How do you muck out your shavings bed?(31 Posts)
This morning I was mucking out ddpony, who is on shavings and I wondered if I was actually doing it the easiest or best way, so thought I would ask the more experienced tack room members.
Currently, I don rubber gloves and pick up the large poos, then go over the top with a shavings fork, before turning over (right down to the rubber mat underneath, removing the wet bits and clumps, before tidying up and doing some banks.
I put new sawdust in (a large block), once a wek and take everything back to the sides, sweep out an allow to air, once a week.
It takes me, around half an hour ro do a fairly large box, hay and water.
Does this sound the easiest way or is there a better/ quicker one.
Well, you get a bag...and put some muck in it! it's then handy for freecycling, selling at the gate or shipping to the allotments. Pick muck up with gloves, don't disturb bed, put it in the sack. It's dead simple. Sweep back every week or so and take out the wet, either put in gateways or muddy spots or pile it somewhere till it dries a bit and burn it!
No. Empty feed sacks, bedding sacks, compost sacks, sheep feed sacks scrounged from friendly farmers... When people take muck from the gate, I have a sign up saying please return empty sacks. People often bring back extra. When we deliver to the allotments, they save the sacks from the last load and we pick them up.
Last time I had a shavings bed the pony had COPD (RAO nowadays) so I couldn't deep litter, it had to be really clean every day so there was no ammonia. I still managed to give him a deep bed on 1 bale a week, the secret is to not be stingy when starting the bed in the first place. I used to pick up with gloves first as you can get all the little bits (I'm fussy) and all the bigger poos without losing any clean bedding. Put the really clean stuff to one side with a shavings fork, takes about 30 seconds, then you come to a different layer of stuff that is brown and stained but not actually wet. If you scrape it a bit with the fork (or I had a plastic snow shovel that was good) you can bung it at the front out of the way and it will leave the wet patch to be shovelled into the barrow. Normally, because of the COPD I'd sprinkle with some disinfectant and leave up all day to dry, but otherwise you can then brush back the 'brown but dry' bedding to make the base, which will then become the next day's wet patch, and pull down clean stuff on top. Each day I would pull down a bit more of the banks so the top of the bed had some fresh and when I put the new bale down at the weekend I would make new banks with it. If the bed was looking a bit thin towards the end of the week I found that giving the banks a proper shake up helped as they get quite packed down underneath.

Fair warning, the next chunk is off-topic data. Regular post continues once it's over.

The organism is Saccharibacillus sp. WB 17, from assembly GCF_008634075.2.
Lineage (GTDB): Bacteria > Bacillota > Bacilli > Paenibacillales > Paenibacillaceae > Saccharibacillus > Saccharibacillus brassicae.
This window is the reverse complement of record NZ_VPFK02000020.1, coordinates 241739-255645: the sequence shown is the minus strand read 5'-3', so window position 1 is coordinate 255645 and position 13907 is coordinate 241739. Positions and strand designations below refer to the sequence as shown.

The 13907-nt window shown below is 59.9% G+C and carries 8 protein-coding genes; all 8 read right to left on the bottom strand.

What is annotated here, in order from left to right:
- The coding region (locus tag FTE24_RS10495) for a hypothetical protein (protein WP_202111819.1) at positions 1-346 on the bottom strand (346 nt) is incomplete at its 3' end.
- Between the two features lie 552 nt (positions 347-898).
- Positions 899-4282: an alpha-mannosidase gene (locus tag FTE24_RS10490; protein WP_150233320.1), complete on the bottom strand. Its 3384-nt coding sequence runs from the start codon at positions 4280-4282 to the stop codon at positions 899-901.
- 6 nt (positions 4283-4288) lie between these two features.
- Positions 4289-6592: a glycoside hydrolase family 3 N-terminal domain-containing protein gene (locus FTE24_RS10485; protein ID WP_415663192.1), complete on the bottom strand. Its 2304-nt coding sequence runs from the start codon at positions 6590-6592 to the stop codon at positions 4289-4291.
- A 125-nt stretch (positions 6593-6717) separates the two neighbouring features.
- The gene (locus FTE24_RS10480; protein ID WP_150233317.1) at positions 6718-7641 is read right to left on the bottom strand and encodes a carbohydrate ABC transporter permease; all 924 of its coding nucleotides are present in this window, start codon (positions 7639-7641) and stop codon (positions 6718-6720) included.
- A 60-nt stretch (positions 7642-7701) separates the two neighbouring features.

It sounds as if it takes ages but it doesn't really once you get the hang of it, not more than ten mins or so (depending on how long you spend artfully arranging flat tops to your banks and 'patting' the bed with the fork to make it nice and level ).
I don't mind straw, it always looks so cosy when it is deep and fresh, but it doesn't seem so easy to get decent stuff nowadays, plus you need to have somewhere dry to store it.
I'm a huge fan of a deep litter bed. Before I had children i.e when I had more time I guess, I used to remove droppings and wee daily (was quite neurotic about it and hated it if anyone else cleaned out and it wasn't to my exacting standard!). After my first child was born I had to relax a little and started to leave the wet and just collect droppings and top up with shavings - great, it creates a lovely deep bed with suprisingly no smell of wee. Ideally it needs removing anually (a good days work) but mine has been down longer and is fine. Can't reccomend it enough.
Wasn't planning a deep litter bed in the field shelter but looks like we're going that way - have been picking out poos and major wet patches then just topping up - looks clean and doesnt smell.
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